Sun, 07/04/2010 - 17:04 | 452103 Leo Kolivakis
Leo Kolivakis's picture

Last I checked, governments were never run like households. If you still have not figured why, then you don't understand public economics 101. Also, I am not advocating spending just for the sake of spending. I want targeted spending on industries of the future. Finally, if we had let AIG collapse, the entire world would have been purged straight into a living hellhole. I do not need to speculate on that, and don't tell me otherwise.

Mon, 07/05/2010 - 01:59 | 452691 faustian bargain
faustian bargain's picture

targeted spending on industries of the future

It's called free markets. Which we don't have, and won't, as long as the Fed is in charge.

Mon, 07/05/2010 - 01:15 | 452657 TBT or not TBT
TBT or not TBT's picture

"If you still have not figured why, then you don't understand public economics 101. "

Um, no.  We DO understand "public economics 101", as currently practiced, and we're pissed off.   T.E.A. party is not about some sexual depravity (however entertaining), it is about Taxed Enough Already.   A group of bureaucrats backed by heavily armed police and extensive jails is motivation to keep your head down, and at some point to restrain or withdraw your productive zeal.   This is where the country is today, beyond that point in the curve where enough for the government is way too much for We The People.   The result won't be a double dip, but rather, as Mish explains, a failure to ever exit the initial dip before the next long painful leg down.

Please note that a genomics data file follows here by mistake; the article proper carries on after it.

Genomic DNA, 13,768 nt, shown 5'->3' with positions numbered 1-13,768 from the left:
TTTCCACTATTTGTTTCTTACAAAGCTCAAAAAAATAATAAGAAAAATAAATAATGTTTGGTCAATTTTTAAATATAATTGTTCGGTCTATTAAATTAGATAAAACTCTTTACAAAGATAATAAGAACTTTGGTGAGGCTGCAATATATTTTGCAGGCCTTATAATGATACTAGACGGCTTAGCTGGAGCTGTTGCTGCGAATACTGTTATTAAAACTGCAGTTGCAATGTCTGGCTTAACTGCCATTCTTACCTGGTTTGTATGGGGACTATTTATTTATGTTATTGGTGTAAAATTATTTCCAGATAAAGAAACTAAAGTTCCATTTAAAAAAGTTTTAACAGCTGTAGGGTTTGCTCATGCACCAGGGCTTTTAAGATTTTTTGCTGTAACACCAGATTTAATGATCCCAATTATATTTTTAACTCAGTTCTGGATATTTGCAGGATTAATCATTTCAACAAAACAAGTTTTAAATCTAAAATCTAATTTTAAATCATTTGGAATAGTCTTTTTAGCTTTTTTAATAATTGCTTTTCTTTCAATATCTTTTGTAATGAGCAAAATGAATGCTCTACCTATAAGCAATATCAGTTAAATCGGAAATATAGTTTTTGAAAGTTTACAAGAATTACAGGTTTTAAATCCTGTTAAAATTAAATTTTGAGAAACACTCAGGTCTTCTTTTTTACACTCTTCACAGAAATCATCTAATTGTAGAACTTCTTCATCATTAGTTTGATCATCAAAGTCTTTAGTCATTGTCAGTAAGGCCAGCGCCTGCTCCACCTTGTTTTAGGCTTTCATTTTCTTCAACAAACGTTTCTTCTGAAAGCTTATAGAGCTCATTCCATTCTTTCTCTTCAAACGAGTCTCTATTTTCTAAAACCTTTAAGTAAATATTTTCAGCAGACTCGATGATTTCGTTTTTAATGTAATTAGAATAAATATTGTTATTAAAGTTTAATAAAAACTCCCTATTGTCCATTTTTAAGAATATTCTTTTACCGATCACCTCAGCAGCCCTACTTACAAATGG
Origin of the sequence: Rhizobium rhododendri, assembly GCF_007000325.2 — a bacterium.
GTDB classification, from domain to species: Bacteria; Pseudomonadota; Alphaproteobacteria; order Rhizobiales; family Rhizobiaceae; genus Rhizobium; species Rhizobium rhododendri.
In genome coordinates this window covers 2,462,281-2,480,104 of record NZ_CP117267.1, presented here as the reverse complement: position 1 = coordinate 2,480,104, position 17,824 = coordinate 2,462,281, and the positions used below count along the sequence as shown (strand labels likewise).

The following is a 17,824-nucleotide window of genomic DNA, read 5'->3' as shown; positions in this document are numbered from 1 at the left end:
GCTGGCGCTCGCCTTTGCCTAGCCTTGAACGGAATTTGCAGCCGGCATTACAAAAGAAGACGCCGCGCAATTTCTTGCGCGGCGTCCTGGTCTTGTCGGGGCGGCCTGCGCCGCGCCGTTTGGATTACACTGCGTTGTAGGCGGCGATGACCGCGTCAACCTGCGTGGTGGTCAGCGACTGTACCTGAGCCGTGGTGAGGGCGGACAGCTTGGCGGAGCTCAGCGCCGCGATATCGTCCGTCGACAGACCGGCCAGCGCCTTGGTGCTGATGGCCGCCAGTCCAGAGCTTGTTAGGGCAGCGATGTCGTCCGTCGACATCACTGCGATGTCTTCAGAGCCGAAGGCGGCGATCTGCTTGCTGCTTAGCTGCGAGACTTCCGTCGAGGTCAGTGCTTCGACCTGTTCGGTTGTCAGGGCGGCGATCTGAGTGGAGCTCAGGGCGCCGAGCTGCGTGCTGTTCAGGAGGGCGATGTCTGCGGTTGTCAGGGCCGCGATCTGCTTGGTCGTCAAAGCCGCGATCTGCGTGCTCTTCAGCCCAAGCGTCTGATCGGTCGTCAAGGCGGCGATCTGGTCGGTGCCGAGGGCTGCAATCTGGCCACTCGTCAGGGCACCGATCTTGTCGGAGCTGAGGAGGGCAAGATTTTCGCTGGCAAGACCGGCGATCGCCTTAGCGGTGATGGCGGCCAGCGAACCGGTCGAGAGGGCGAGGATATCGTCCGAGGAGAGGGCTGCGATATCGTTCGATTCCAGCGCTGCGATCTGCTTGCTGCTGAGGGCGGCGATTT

Sun, 07/04/2010 - 23:54 | 452539 Hulk
Sun, 07/04/2010 - 23:44 | 452529 Nihilarian
Nihilarian's picture

 I want targeted spending on industries of the future.

Last time I heard a comment on this level of asininity I was being indoctrinated with the virtues of FDR's New Deal in High School. 

Sun, 07/04/2010 - 22:21 | 452409 OldTrooper
OldTrooper's picture

I want targeted spending on industries of the future.

Leo, I don't think government can predict what the industries of the future will be. 

And I certainly don't want the government to pick what the industries of the future will be.

It's a very bad idea to get the next wave of malinvestment started before we clear out the last one.

Mon, 07/05/2010 - 08:05 | 452828 docj
docj's picture

Leo, I don't think government can predict what the industries of the future will be.

Leo is not interested in the Fed.Gov investing in "the industries of the future" - what he wants is for the Fed.Gov to pour tons of other peoples' money into what he is invested in so he (Leo) can make a killing.

Nothing more.  Nothing less.